Psalms Reading – 1.13.2022
For the director of music. A psalm of David.
1 How long, LORD? Will you forget me forever?
How long will you hide your face from me?
2 How long must I wrestle with my thoughts
and day after day have sorrow in my heart?
How long will my enemy triumph over me?
3 Look on me and answer, LORD my God.
Give light to my eyes, or I will sleep in death,
4 and my enemy will say, “I have overcome him,”
and my foes will rejoice when I fall.
5 But I trust in your unfailing love;
my heart rejoices in your salvation.
6 I will sing the LORD’S praise,
for he has been good to me.
Psalm 13 is identified as one of the classic examples of a lament in Scripture. Laments mourn the way things are. They are songs of sorrow. About one third of the psalms, that’s around 50, are in this category. It may surprise us that a huge chunk of the prayer and songbook of God’s people is the honest expression of sorrow for what was happening in their lives and world.
Lamenting prayers ask God, “Why?” because their previous prayers haven’t received a quick answer. Such heart-wrenching prayers often end in the light of trust and offer a fresh sense of God’s presence and hope. God doesn’t answer the why, but the Spirit enters and laments deep within us so we can experience the healing love of God. And out of his abiding, loving, presence can emerge new possibilities, new acts of kindness, new wisdom, and a new hope. Laments often have four parts.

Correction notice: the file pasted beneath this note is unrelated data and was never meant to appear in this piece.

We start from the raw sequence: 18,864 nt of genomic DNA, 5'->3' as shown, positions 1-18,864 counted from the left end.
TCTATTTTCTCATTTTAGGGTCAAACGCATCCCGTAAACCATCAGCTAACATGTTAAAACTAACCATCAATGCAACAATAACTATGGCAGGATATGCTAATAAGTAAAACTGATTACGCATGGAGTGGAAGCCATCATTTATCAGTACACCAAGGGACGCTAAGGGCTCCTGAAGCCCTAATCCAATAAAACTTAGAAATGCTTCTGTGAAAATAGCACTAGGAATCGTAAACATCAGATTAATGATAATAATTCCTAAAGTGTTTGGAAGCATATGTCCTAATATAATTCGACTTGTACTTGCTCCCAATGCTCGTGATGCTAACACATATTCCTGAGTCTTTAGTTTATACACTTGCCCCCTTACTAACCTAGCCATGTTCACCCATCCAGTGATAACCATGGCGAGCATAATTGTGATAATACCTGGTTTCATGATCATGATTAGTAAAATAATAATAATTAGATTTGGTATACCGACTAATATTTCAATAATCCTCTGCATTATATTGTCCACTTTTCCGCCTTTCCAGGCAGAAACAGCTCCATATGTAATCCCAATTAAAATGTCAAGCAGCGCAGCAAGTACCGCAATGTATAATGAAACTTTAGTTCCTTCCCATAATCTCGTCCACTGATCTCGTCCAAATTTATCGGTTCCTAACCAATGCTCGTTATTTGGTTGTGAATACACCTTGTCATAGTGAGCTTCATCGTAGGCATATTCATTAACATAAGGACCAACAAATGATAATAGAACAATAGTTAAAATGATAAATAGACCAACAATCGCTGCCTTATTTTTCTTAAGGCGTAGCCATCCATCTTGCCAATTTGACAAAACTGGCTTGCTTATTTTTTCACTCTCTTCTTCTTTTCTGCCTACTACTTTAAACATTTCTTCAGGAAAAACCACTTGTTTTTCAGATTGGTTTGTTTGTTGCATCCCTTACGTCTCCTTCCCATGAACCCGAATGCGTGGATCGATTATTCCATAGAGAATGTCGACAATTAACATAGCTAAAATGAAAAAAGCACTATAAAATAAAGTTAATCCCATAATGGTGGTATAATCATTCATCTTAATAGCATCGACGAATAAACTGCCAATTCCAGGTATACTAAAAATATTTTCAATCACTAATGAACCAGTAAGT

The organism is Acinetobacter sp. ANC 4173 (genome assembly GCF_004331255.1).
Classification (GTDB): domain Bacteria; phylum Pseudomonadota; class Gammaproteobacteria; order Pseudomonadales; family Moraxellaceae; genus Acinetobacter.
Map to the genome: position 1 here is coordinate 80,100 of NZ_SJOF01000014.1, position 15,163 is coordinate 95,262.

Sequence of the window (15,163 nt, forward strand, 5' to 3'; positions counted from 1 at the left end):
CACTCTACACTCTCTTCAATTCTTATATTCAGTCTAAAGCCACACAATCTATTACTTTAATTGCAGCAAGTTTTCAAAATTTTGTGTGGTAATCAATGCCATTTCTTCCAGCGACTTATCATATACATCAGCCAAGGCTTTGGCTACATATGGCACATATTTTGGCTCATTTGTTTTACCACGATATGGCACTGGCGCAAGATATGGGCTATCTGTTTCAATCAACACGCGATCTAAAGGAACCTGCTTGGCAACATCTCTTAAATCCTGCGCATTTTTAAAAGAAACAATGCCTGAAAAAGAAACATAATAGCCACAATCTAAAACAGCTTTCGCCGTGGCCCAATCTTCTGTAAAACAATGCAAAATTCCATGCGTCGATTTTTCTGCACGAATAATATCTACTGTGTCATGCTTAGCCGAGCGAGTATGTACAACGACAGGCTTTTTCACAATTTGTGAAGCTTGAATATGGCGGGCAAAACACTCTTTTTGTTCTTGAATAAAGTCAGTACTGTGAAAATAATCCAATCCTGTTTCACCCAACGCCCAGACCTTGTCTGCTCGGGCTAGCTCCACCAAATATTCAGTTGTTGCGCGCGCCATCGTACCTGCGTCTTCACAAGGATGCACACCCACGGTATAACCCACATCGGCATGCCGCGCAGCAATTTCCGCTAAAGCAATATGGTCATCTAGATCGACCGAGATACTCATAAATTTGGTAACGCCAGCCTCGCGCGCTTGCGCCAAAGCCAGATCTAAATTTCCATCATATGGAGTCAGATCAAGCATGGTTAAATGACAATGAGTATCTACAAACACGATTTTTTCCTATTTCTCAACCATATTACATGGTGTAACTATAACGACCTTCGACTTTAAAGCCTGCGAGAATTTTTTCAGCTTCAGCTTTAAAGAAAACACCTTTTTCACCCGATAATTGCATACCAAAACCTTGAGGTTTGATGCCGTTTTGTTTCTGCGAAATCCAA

- Turn to God. David keeps going back to God. He does not just talk to other people about his problems, but he goes to God because he believes, ultimately, that God has the answer and will offer him the help he needs.
- Offer your complaint. We honestly tell God our thoughts and feelings. David asked four times in different ways, How long? In other words, When will you answer? When will you intervene? God can handle our raw honesty in the midst of our hurt.
- Ask boldly for help. We tell God what we need. David said it this way, “Look on me and answer, LORD my God. Give light to my eyes, or I will sleep in death, and my enemy will say, “I have overcome him,” and my foes will rejoice when I fall.”
- Choose to trust. This is the destination for our laments. David said it this way, “But I trust in your unfailing love; my heart rejoices in your salvation. I will sing the LORD’s praise, for he has been good to me.” Even before God’s answer came, he was declaring his trust, his heart was rejoicing, and he was singing praise.
Psalm 9:1, I will give thanks to you, Lord, with all my heart; I will tell of all your wonderful deeds.
Question(s) to Consider:
Are you lamenting something? Could you write a lamenting prayer to express your need to God? Would you share it with us?